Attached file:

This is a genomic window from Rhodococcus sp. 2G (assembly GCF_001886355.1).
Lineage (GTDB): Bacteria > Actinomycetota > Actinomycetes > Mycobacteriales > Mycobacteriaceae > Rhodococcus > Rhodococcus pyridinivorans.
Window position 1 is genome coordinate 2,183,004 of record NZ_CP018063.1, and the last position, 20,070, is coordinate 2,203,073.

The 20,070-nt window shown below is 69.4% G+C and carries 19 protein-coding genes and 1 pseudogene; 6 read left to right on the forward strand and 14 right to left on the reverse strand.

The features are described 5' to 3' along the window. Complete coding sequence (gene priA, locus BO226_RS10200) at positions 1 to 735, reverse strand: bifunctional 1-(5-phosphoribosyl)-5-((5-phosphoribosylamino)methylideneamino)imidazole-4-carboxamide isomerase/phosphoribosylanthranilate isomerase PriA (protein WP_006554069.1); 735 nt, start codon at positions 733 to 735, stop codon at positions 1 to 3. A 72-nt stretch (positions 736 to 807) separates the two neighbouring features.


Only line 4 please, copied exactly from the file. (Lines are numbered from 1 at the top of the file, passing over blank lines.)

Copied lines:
The 20,070-nt window shown below is 69.4% G+C and carries 19 protein-coding genes and 1 pseudogene; 6 read left to right on the forward strand and 14 right to left on the reverse strand.